Thursday, June 9, 2011

Legislature abandons Montana values

Posted on Thu, Jun 9, 2011 at 4:00 AM

The 2011 Montana Legislature adjourned more than one month ago, but the memory of that rocky road is still fresh in many minds. Those on the progressive end of the political spectrum knew it would be a rough go in this legislature for our values—including economic justice, fair taxation, corporate accountability, and environmental responsibility—but I’m not sure anyone could have predicted the assault these values would be under. During the session, far-right legislators like Rep. Janna Taylor, R-Dayton, and Sen. Bruce Tutvedt, R-Kalispell, said they were intent on “cutting spending,” even when proposals to do so made no logical sense (rejecting federal funds for health and human services), were against the will of the people (cuts to Healthy Montana Kids), and were especially cruel (cuts to personal services for seniors and people with disabilities). These same lawmakers were unwilling to support common-sense proposals that would have increased revenue to the state, such as House Bill 222, sponsored by Rep. Dick Barrett, D-Missoula.

HB 222 would have required withholding of income tax at the time of sale on real estate sales of at least $250,000, but not if the seller was a Montana resident or business or if the property were a primary residence. This legislation would have collected a tax already on the books from wealthy out-of-staters who sell their expensive vacation homes in Montana. According to testimony by the Department of Revenue, these sellers are sometimes unaware of their tax obligation to the state but other times ignore attempts by the state to collect the tax after the sale has been finalized. Collecting the tax at the time of sale would address both of these scenarios.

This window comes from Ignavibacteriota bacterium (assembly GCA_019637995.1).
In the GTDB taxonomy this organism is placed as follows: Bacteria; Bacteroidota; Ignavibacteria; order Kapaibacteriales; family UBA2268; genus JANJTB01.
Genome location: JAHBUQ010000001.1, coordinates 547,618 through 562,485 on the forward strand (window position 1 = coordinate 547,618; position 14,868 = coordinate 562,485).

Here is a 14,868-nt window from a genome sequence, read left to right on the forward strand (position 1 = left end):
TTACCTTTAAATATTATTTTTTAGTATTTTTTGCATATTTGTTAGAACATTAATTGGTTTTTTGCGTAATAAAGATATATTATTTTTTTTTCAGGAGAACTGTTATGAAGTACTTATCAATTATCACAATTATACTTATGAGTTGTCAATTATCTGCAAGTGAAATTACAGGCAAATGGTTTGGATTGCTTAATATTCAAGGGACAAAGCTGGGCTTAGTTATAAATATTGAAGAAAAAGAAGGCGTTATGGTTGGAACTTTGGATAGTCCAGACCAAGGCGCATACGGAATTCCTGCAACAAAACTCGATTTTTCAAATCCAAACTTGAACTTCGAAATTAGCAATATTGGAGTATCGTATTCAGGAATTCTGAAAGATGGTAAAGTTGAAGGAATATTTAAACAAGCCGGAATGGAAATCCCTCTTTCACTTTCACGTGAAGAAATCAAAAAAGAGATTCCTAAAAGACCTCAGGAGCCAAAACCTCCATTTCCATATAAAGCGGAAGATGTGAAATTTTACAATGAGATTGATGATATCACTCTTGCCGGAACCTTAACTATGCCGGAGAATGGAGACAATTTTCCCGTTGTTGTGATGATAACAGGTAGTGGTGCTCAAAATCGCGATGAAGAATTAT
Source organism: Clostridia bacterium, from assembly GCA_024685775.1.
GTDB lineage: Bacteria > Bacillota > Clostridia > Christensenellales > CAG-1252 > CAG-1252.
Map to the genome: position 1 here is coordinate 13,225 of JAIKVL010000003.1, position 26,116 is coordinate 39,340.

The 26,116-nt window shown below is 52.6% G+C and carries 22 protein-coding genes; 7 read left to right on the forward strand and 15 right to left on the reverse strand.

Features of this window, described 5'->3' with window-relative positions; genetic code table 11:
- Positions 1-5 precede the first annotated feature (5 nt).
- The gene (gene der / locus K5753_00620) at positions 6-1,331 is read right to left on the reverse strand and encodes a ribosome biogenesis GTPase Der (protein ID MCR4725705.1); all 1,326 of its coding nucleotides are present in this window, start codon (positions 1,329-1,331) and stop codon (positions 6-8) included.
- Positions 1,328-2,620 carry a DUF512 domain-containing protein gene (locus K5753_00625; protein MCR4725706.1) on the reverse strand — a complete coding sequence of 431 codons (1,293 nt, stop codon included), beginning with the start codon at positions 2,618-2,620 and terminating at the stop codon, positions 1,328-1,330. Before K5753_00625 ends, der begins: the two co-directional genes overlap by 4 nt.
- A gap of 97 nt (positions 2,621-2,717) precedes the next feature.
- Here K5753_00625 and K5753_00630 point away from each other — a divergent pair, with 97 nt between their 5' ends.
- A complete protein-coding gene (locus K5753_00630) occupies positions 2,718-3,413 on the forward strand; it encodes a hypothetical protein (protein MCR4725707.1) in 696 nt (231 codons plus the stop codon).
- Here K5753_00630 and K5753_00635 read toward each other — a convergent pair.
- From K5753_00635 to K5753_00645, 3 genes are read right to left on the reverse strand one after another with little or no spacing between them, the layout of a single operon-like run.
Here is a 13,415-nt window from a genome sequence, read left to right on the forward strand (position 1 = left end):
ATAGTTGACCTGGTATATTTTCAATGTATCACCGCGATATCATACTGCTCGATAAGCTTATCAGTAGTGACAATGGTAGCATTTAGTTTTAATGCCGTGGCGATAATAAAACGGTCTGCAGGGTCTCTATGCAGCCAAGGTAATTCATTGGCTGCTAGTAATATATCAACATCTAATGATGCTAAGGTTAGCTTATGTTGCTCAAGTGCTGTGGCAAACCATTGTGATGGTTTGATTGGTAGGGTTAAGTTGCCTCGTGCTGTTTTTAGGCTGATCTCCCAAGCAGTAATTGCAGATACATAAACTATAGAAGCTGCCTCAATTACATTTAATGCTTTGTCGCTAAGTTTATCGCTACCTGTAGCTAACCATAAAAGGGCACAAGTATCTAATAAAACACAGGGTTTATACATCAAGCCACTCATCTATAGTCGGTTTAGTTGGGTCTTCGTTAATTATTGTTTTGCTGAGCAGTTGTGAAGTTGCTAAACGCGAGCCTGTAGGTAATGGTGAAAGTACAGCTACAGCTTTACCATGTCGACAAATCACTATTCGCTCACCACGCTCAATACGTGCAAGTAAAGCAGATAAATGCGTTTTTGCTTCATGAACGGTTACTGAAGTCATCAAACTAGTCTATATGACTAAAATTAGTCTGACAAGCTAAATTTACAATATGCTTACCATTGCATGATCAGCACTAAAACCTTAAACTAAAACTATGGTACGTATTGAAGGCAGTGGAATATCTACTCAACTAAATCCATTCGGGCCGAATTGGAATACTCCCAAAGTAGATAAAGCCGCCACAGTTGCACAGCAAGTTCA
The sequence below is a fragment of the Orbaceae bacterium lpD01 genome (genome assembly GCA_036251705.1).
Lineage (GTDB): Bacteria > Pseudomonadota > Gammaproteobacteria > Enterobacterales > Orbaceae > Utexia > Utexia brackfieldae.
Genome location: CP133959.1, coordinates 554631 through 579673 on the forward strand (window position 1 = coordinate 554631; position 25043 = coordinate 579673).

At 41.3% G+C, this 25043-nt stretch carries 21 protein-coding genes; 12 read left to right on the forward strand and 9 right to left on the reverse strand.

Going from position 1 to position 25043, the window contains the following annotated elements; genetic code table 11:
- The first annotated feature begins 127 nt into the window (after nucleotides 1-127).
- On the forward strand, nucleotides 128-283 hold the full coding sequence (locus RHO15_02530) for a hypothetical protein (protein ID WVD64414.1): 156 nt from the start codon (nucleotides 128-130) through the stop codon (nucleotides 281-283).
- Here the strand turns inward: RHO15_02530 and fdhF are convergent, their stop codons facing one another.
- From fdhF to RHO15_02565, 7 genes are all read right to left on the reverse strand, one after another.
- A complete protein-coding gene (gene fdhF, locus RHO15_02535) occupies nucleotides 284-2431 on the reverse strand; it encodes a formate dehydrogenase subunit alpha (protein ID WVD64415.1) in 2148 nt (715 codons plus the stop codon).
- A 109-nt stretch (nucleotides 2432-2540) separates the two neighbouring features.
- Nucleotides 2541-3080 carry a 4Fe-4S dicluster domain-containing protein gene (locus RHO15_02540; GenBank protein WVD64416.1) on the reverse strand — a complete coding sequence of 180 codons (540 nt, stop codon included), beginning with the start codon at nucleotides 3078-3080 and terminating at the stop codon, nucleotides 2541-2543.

According to the bill’s fiscal note, this law would have resulted in an increase in income tax collections of more than $3 million each year. HB 222 wasn’t a new tax. It simply provided increased enforcement of a current law. But the bill died in the House Taxation Committee, tabled under the leadership of chairman Rep. Mark Blasdel, R-Somers.

At the same time that conservatives were unwilling to help the Department of Revenue collect millions owed to the state through bills like HB 222, they were willing to give up many more millions by supporting measures like Senate Bill 372, a bill that reduced the business equipment tax in Montana. SB 372, sponsored by Tutvedt and signed by the governor in May, will reduce revenue to the state by more than $14 million in fiscal years 2013 and 2014, and even more in subsequent years.

Who are the biggest beneficiaries of the legislation? Conservatives would like you to think that small businesses in Montana will benefit most from this legislation. However, since the first $20,000 worth of business equipment is already exempt from taxation, it’s actually larger businesses that will benefit most. In fact, the largest beneficiaries of the bill will be multinational corporations doing business in Montana, like ExxonMobil and ConocoPhillips. With big oil companies once again seeing record profits, this is hardly the time to offer them a tax break.

The tide seems to be turning in a progressive direction over the past few months. The pushback against an attack on collective bargaining rights in Wisconsin included tens of thousands of protestors in and around Madison. The recent election of democrat Kathy Hochul in a traditionally conservative district of New York State seems to bode well for progressives in 2012.

Like most Wisconsinites and New Yorkers, most Montanans aren’t interested in extreme far-right ideas. They know that the social progress gained in the not-so-distant past must be protected. Montana values include helping out a neighbor when times are tough and coming together as a community to make every citizen’s quality of life better. As Rep. Jon Sesso, D-Butte, said during the session, “A friend’s good fortune is a blessing.” Paul Wellstone put it this way: “We all do better when we all do better.”

Molly Severtson, executive director

The Policy Institute


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